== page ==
Hypnotherapy in the United Kingdom
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In the United Kingdom there are several hypnotherapy organisations. Each one has a Code of Ethics and Practice seeking to protect the public and maintain professional standards. Over the years, the number of hypnotherapy organisations has proliferated, often associated with particular training schools. There has been a notable lack of co-operation between organisations in establishing any agreed public standard of training and code of practice for the hypnotherapy profession as a whole. However, progress is now being made in this area.
Distinctions can be made between hypnotherapy bodies affiliated to training colleges and those not affiliated - and between commercially operated organisations and professional membership associations or societies that are "not-for-profit" and are owned and operated by the members - and are required to publish accounts - and between those that are owned and operated by individuals (sole traders).
In addition distinctions can be made between training level requirements. Some organisations will only train those who already have a medical or psychological qualification - e.g. doctors, psychologists, nurses, dentists - and believe that it is unethical to practice if one has only been trained in hypnosis. Length of training is also important. Some associations accredit members or training courses based on 7 days of classroom training, others accredit distance learning, and still others require 120 hours of classroom training, etc.
Since 2010, the Health Professions Council in the UK has regulated the practice of medicine, psychology, speech therapy, and occupational therapy, etc. They ensure that practitioners are genuine, registered, and meet national standards. There is also a move for psychotherapists and counsellors to be regulated by the HPC in the near future. Hypnotherapy is not covered by HPC regulation.
Hypnotherapy is currently unregulated in the UK. However, following recommendations made by the House of Lords Select Committee on Science and Technology (1999), discussions have taken place into the voluntary self-regulation (VSR) of hypnotherapy. This process was originally overseen by The Prince's Foundation for Integrated Health, which closed down permanently in May 2010. The Prince's Foundation supported the endeavours of the Complementary and Natural Healthcare Council who have been involved in discussion with UKCHO and WGHR over the voluntary self-regulation of hypnotherapy in the UK. It is claimed by WGHR that in a survey they conducted it determined that only 7% of the profession want to see VSR via the CNHC and that the majority of hypnotherapists do not see themselves as "complementary therapists" and want to see discrete regulation for the profession. WGHR has not published the survey. UKCHO has conducted no such survey, but is a democratic body that represents the views and policies of its constituent organisations.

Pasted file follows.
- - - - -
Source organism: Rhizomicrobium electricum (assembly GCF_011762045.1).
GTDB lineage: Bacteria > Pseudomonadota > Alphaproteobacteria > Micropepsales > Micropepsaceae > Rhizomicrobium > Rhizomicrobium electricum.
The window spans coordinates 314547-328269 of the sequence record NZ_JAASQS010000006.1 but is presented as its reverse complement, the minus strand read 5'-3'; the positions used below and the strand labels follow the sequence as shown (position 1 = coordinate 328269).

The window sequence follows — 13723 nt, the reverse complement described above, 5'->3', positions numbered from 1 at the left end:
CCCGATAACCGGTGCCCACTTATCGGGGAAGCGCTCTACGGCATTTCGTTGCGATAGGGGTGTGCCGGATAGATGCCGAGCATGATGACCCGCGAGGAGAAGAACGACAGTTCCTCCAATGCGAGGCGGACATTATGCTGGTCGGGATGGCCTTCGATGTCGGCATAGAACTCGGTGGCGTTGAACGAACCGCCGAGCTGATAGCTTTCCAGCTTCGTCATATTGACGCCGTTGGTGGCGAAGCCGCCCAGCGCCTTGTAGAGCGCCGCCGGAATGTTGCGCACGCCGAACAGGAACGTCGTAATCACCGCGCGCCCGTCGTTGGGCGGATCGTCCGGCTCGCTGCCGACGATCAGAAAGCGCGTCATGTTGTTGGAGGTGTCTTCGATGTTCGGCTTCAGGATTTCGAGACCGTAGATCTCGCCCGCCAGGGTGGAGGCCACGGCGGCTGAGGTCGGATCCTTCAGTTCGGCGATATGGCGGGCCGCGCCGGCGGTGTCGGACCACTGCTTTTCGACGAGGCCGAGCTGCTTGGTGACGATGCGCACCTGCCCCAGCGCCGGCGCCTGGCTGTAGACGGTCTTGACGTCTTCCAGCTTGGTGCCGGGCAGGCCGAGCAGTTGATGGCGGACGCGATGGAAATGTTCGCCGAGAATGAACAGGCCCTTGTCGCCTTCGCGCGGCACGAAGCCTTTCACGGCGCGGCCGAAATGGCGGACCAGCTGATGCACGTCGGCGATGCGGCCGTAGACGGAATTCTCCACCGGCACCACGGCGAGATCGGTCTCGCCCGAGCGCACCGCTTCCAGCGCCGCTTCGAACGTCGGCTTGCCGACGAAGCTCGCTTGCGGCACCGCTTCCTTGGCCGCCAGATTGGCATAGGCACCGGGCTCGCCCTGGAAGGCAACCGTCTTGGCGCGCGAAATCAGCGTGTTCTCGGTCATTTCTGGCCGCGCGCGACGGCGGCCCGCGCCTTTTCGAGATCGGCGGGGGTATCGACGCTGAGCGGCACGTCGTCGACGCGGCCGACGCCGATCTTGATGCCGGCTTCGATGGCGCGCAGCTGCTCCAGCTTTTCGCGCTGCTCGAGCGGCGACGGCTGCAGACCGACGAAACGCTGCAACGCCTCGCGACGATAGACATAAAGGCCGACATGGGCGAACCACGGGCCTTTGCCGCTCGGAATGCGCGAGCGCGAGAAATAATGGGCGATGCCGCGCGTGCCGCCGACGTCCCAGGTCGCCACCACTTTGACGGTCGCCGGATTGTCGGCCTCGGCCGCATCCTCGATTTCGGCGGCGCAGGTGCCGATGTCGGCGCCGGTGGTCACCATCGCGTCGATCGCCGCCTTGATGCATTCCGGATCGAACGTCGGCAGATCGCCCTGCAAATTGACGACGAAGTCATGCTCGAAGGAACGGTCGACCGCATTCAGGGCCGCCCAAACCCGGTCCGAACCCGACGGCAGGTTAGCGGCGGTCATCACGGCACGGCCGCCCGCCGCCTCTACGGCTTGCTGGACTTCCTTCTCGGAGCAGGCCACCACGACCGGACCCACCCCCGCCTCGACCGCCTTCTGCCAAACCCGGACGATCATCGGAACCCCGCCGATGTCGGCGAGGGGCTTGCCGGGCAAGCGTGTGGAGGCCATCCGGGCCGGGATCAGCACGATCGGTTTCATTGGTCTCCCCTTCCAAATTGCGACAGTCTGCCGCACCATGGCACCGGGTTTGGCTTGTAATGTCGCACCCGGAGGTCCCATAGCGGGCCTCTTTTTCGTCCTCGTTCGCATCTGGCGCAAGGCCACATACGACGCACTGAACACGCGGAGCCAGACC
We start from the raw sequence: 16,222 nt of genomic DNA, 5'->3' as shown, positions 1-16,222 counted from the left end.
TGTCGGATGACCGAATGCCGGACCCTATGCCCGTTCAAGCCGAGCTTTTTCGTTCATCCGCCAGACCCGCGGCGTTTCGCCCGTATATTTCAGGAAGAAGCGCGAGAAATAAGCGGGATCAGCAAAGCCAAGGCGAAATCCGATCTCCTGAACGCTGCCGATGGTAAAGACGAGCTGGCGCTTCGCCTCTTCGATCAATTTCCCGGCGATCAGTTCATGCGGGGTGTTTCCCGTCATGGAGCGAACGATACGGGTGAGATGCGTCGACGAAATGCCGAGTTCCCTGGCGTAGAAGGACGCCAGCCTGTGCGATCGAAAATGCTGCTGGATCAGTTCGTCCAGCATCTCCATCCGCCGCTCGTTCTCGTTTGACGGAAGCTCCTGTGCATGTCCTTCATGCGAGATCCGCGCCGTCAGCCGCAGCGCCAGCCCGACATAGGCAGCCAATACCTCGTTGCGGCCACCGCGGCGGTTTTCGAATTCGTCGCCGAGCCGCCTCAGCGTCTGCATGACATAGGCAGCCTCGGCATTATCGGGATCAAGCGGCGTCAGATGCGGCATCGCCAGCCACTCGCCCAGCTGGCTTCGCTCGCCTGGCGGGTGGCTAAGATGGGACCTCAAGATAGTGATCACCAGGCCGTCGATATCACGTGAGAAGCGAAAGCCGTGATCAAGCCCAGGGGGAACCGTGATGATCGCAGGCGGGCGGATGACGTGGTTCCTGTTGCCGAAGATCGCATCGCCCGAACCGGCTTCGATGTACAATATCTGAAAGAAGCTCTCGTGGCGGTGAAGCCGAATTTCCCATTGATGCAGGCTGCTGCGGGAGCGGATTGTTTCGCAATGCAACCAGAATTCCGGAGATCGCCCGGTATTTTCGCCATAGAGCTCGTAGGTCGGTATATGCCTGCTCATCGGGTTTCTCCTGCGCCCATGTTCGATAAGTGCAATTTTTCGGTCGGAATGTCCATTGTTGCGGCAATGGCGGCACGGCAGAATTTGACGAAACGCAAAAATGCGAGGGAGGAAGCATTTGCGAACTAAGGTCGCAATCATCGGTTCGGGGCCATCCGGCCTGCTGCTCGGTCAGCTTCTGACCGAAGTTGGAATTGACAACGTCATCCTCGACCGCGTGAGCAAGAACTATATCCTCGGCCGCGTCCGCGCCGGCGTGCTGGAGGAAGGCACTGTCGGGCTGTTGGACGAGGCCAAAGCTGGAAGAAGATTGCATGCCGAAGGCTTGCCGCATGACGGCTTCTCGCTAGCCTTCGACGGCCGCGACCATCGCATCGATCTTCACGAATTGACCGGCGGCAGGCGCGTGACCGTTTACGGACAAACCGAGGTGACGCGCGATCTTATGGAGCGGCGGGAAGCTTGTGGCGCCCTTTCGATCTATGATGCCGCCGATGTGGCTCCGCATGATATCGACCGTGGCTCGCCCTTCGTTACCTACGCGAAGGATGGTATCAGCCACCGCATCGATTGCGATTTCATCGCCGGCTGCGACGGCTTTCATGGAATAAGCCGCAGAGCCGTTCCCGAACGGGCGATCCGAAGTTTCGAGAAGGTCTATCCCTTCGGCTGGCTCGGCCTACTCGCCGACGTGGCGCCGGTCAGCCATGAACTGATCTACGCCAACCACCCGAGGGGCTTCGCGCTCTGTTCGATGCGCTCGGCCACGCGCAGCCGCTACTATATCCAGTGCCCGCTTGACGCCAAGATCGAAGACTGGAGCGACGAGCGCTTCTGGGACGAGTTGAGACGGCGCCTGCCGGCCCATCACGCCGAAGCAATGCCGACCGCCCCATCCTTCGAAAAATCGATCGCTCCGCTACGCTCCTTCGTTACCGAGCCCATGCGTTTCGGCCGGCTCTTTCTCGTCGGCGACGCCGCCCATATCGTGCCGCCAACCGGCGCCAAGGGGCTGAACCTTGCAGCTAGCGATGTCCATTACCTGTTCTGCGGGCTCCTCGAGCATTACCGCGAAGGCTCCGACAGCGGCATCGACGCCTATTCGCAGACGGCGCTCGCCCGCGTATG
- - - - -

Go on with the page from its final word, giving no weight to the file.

Major concerns have been raised over hypnotherapy entering the CNHC. Notable among them is that hypnotherapy is a talking therapy such as counselling rather than a complementary therapy like reflexology. The CHNC also has been widely criticised for registering therapies and therapists without reference to the evidence base for their practice. In addition, the CNHC complaints procedure would allow for hypnotherapists to be complained about by other hypnotherapists, irrespective of whether the complaint relates to actual therapy with a client, and that this complaint could then be made public. Finally, many hypnotherapists question the validity of "VSR" arguing that if it is voluntary it offers no public protection.
Grades of Practitioner
Various grades are used across the organisations to indicate the level of training, qualifications and experience of hypnotherapy practitioners. Because different standards are used by different registers it is difficult to compare practitioners. Usually terms such as Licensed, Registered and Accredited signify that the practitioner meets the requirements of the Register. Terms such as Associate or Affiliate may be used in various ways. The Hypnotherapy Society uses "Associate" to distinguish members who are not considered ready to practice and Licentiate, Member and Accredited Member for those who are. Only professional members are listed on the website. For example, NCH uses "Associate Membership" for anyone with an interest in Hypnotherapy, but you are not listed as practitioner or are able to use the NCH name, logo or any membership grade letters. NCH Full members are clearly defined as either 'Registered' or 'Accredited' and every NCH qualified member has access to an NCH seal that updates daily.  By comparison GHR Affiliate Grade (available at Foundation Course level of 50 hours) does confer use of GHR logo, membership grade letters and, critically, a listing in the Registered Hypnotherapist directory pages of the GHR.